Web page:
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Author : Debarati Nath

SketchUp and Trimble : A new Saga has began

SketchUp has been sold! Oh! I still can't believe it. We will never able to say Google SketchUp again! How? Why? Will it be SketchUp or any other name? So many questions… so many faces: some of them are worried, some are excited, some are sad and some of them are cheerful. But for me the vital question is that will be the tagline of SketchUp that is "3D for Everyone" will be same?

Actually we are more accustomed to see Google buying products rather than to sell them. In 2006 they acquired SketchUp from @Last Software and till date it has become the most popular 3D designing software. But on 26th April Trimble announced that they have entered a definite agreement with Google to acquire SketchUp. First of all, many of our friends who don't know about Trimble, for them let me introduce the company or rather say the new house of SketchUp.

In their own words: "Though best known for GPS technology, Trimble integrates a wide range of positioning technologies including GPS, laser, optical and inertial technologies with application software, wireless communications, and services to provide complete commercial solutions. Its integrated solutions allow customers to collect, manage and analyze complex information faster and easier, making them more productive, efficient and profitable."(

You can say that Trimble is a company which deals with both hardware and software. Their main works are to collect organize data, map and measure (satellites used for GPS, optics for highly accurate surveying equipment etc). The most excited thing they have made is lasers which are capable of scanning the environment and recreating it digitally on the monitor. Their products are used by the AEC industry as well as the surveyors and contractors.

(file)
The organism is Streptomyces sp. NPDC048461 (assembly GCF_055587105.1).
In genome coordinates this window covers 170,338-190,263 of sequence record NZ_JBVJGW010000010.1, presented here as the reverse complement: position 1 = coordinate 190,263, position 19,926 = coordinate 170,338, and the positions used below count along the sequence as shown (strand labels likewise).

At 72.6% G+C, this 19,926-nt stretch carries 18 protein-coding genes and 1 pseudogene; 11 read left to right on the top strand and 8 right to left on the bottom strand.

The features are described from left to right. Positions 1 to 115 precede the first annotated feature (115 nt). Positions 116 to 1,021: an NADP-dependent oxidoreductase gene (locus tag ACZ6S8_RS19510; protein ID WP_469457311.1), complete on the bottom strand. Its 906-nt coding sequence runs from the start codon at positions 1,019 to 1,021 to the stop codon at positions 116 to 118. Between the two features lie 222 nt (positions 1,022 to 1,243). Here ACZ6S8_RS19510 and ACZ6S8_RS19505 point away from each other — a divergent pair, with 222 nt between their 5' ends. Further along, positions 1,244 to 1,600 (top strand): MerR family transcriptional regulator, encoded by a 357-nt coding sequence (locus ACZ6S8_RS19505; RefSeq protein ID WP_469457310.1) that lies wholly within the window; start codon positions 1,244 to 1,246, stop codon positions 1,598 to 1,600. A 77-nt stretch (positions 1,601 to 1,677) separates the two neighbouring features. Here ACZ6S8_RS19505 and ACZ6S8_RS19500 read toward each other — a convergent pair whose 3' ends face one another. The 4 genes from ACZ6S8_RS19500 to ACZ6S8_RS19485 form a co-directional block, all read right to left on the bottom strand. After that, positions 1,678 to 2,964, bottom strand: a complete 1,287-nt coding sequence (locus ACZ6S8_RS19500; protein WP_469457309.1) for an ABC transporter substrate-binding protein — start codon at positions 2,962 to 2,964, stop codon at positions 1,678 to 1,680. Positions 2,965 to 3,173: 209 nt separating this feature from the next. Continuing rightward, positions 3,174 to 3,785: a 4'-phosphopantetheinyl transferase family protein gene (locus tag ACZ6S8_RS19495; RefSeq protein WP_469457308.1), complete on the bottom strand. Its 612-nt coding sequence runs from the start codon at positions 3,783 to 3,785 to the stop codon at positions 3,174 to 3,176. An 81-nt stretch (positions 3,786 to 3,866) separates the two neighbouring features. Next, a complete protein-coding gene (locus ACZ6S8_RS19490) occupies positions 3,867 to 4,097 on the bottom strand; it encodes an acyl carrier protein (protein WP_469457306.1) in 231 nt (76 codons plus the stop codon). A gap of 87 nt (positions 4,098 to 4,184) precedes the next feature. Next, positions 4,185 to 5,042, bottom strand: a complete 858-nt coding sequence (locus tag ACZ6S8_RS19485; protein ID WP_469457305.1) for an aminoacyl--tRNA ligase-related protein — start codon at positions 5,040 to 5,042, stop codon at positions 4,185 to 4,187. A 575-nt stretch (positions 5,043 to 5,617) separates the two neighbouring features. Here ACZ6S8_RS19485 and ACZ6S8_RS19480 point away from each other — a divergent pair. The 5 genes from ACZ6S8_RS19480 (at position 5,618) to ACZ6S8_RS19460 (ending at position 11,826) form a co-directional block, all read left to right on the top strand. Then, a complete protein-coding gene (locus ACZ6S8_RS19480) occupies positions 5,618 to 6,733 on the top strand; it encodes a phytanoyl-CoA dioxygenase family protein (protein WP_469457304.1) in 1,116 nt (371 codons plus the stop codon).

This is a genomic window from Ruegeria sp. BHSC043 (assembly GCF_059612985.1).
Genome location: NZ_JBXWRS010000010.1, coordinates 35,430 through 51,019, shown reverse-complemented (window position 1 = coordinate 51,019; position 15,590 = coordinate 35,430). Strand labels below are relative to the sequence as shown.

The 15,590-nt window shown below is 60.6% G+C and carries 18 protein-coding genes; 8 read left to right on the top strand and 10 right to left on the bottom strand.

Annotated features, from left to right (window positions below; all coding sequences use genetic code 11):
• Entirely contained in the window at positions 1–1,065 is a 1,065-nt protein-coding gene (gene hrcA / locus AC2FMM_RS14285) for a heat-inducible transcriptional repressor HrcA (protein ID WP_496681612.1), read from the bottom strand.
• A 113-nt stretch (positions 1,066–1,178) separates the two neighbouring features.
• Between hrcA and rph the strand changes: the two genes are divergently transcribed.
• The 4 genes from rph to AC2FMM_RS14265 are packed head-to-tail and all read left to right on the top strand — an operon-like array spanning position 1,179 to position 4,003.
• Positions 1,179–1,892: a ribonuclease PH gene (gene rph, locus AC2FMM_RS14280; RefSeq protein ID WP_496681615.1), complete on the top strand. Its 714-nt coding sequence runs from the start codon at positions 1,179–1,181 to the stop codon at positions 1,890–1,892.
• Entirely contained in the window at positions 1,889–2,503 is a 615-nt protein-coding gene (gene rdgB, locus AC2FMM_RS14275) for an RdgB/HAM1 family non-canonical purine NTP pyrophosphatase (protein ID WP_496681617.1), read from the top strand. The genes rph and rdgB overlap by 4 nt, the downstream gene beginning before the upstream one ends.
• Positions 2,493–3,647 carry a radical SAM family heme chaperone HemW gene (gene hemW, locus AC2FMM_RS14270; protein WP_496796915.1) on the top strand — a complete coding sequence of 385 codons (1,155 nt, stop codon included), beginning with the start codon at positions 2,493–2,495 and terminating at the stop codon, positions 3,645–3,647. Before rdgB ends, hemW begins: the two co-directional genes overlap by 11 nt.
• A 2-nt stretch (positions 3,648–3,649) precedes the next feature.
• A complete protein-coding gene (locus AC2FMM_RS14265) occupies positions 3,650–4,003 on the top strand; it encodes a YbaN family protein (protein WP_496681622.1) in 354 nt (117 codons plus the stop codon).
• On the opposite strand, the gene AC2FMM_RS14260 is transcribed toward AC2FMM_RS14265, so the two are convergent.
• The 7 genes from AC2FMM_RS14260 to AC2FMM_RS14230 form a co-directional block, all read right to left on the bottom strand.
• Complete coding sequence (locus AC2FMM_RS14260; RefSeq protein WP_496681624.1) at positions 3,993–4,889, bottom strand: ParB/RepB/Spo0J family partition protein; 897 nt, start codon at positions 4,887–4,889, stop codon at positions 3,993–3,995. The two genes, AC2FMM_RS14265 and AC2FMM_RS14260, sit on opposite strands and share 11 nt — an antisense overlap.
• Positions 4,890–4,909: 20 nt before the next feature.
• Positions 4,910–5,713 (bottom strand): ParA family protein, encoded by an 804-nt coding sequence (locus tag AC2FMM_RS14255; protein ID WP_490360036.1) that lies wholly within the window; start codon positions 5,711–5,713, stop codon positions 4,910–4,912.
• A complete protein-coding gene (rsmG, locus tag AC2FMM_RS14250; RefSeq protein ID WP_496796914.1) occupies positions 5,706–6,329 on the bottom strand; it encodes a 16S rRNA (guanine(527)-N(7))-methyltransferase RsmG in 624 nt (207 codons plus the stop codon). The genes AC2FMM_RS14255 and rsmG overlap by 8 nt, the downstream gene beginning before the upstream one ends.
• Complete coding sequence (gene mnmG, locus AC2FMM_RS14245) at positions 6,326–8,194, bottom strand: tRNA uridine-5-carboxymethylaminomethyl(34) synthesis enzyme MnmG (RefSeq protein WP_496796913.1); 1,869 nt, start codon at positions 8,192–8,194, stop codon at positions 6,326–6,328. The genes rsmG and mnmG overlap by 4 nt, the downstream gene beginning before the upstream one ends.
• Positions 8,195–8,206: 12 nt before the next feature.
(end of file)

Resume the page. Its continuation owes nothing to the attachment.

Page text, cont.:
But the question is that when Trimble already is on the 3d designing process why it was interested in SketchUp. But before that we want to dig a little bit of history of Trimble. Acquiring SketchUp is not a new event for Trimble. This company in 2006 acquired Quantm, a software solution for pre-design construction planning. Then later that same year Trimble acquired Meridian Systems, which makes enterprise construction project management software. Last year, Trimble acquired Tekla, which makes BIM software, allowing for high-level 3D modeling of steel and rebar for the construction process. But why they are focus on SketchUp this time.

"I'm not surprised by the surprise from the community," Bryn Fosburgh, VP at Trimble, said of the recent announcement of the intent to acquire Google SketchUp. "But I will say this is part of a decade-long process."

That process, he said, has been a strategy "to define a set of industries where we can provide value through our technology or through the integration of technology in their workflow that will improve efficiency or quality of the workflow or a more safe environment for that workflow."

In construction, for example, "our effort has been to define all the workflow components with the continuum." Starting as early as the feasibility portion of the process, moving to estimating, design, and construction, all the way through to the actual operation of the building, Trimble wants to have a solution.